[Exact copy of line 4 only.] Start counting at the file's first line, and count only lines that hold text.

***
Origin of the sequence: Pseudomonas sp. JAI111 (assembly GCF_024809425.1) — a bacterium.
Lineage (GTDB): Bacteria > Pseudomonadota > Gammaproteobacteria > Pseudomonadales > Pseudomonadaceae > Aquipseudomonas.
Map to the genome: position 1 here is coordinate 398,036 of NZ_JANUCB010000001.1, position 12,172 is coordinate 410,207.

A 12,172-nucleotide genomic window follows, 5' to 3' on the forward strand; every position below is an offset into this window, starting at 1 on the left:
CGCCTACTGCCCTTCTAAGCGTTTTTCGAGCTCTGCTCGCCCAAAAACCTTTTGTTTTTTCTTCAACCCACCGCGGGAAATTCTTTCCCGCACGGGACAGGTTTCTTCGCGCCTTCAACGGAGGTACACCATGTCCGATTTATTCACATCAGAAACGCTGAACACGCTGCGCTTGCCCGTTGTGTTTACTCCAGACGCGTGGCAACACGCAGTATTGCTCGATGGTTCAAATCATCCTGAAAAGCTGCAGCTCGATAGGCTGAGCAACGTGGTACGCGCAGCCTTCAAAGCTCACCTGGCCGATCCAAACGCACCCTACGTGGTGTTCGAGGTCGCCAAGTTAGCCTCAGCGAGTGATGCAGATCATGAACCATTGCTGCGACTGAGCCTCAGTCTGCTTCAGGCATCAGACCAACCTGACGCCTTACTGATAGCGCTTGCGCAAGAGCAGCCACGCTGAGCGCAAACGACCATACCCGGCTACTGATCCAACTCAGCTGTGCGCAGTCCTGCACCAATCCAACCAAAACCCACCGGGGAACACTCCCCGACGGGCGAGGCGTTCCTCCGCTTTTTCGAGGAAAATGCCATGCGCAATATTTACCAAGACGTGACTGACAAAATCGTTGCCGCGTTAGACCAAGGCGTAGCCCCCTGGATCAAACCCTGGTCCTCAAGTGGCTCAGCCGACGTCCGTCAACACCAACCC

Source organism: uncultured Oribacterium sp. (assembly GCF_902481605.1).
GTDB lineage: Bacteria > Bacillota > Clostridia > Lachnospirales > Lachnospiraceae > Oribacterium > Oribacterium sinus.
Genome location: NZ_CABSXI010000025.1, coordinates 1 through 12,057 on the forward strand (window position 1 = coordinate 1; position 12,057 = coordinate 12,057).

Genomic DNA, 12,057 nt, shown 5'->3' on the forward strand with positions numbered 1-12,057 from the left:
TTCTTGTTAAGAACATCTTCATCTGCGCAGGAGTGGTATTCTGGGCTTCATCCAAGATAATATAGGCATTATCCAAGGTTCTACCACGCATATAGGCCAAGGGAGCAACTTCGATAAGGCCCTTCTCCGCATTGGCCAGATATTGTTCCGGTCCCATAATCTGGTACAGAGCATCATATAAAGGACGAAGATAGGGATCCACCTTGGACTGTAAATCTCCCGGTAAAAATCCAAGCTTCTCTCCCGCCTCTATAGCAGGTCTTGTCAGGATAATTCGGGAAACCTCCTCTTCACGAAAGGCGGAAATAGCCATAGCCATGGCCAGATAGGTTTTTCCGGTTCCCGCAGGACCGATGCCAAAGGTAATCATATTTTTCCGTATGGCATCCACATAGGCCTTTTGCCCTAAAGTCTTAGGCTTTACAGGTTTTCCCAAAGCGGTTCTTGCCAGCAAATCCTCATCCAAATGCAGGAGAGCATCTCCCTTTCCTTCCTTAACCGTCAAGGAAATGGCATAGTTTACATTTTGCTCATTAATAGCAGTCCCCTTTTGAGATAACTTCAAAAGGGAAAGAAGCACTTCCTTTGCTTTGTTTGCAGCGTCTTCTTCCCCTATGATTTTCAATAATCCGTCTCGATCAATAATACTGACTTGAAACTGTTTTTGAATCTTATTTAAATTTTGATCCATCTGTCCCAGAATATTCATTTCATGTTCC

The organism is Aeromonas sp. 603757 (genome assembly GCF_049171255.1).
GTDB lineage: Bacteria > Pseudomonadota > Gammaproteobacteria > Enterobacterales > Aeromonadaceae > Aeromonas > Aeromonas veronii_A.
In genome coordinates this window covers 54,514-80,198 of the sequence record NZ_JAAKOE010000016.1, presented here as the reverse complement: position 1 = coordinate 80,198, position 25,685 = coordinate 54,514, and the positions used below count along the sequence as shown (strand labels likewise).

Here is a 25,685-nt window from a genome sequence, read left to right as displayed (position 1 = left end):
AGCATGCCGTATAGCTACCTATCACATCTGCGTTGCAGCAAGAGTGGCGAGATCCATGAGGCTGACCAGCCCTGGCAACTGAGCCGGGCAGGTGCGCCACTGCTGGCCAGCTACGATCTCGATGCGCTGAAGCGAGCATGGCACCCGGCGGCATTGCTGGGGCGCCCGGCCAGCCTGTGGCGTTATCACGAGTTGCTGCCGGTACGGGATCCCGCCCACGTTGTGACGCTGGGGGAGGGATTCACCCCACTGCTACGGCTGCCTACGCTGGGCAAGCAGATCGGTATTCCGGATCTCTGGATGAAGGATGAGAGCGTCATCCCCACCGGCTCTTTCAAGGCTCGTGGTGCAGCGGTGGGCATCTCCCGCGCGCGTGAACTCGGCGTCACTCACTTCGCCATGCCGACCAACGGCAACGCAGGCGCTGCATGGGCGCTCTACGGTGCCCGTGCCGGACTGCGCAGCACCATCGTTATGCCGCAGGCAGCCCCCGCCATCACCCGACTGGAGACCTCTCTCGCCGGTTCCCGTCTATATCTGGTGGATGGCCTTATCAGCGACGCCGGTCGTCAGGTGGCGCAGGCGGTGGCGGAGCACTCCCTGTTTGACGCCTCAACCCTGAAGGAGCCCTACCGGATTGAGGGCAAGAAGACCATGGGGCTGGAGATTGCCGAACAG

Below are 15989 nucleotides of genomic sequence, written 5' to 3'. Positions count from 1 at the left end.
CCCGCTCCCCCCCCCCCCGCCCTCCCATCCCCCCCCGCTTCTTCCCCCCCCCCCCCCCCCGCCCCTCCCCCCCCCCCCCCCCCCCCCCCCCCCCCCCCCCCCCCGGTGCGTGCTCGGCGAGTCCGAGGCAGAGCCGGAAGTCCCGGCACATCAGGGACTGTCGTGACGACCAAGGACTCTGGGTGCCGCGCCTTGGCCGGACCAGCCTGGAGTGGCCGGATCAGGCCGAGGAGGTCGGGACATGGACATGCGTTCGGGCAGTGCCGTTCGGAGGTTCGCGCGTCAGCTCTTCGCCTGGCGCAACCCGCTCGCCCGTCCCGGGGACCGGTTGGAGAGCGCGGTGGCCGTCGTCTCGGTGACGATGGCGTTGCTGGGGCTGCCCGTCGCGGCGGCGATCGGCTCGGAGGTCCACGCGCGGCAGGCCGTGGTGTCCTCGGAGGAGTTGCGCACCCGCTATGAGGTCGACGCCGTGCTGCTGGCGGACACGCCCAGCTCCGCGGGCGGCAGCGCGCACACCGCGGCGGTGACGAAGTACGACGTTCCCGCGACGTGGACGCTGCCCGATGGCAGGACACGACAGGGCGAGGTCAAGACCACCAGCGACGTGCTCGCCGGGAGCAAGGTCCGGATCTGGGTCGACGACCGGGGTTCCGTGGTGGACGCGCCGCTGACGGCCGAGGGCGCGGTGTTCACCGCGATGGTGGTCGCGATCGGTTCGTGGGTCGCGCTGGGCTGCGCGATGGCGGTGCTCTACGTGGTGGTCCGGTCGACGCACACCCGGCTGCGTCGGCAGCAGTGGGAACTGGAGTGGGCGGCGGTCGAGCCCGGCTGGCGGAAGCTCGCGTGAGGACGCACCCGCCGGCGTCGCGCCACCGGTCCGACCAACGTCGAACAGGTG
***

A 12,172-nucleotide genomic window follows, 5' to 3' on the forward strand; every position below is an offset into this window, starting at 1 on the left: